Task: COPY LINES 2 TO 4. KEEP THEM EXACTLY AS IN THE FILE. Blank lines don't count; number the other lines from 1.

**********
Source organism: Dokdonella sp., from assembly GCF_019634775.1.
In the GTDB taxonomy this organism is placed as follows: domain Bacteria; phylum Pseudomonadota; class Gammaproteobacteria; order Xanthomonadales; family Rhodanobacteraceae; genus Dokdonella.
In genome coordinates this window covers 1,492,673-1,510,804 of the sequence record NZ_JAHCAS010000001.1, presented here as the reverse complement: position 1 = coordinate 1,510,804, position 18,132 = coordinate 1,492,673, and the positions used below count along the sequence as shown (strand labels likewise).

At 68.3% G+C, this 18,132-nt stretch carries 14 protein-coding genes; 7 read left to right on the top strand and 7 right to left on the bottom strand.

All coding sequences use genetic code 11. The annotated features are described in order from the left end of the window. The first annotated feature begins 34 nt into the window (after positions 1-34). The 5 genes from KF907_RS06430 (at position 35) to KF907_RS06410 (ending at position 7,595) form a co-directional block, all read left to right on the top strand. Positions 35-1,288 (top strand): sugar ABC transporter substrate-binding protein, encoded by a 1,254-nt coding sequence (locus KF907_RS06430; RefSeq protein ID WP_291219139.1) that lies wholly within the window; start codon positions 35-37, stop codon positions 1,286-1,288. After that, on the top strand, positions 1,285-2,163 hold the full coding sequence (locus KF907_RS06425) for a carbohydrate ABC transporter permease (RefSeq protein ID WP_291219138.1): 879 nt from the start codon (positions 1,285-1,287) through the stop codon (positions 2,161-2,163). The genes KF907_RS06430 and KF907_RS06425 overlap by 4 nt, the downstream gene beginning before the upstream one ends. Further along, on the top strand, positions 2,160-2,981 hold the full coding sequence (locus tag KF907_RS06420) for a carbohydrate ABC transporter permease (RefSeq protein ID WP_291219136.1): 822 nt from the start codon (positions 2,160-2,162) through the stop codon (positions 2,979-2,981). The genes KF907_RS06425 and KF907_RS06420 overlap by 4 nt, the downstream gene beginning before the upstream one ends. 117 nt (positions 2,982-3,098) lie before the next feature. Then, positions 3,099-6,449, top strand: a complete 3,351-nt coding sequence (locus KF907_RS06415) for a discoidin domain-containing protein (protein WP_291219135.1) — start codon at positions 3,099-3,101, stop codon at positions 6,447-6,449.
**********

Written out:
In the GTDB taxonomy this organism is placed as follows: domain Bacteria; phylum Pseudomonadota; class Gammaproteobacteria; order Xanthomonadales; family Rhodanobacteraceae; genus Dokdonella.
In genome coordinates this window covers 1,492,673-1,510,804 of the sequence record NZ_JAHCAS010000001.1, presented here as the reverse complement: position 1 = coordinate 1,510,804, position 18,132 = coordinate 1,492,673, and the positions used below count along the sequence as shown (strand labels likewise).

At 68.3% G+C, this 18,132-nt stretch carries 14 protein-coding genes; 7 read left to right on the top strand and 7 right to left on the bottom strand.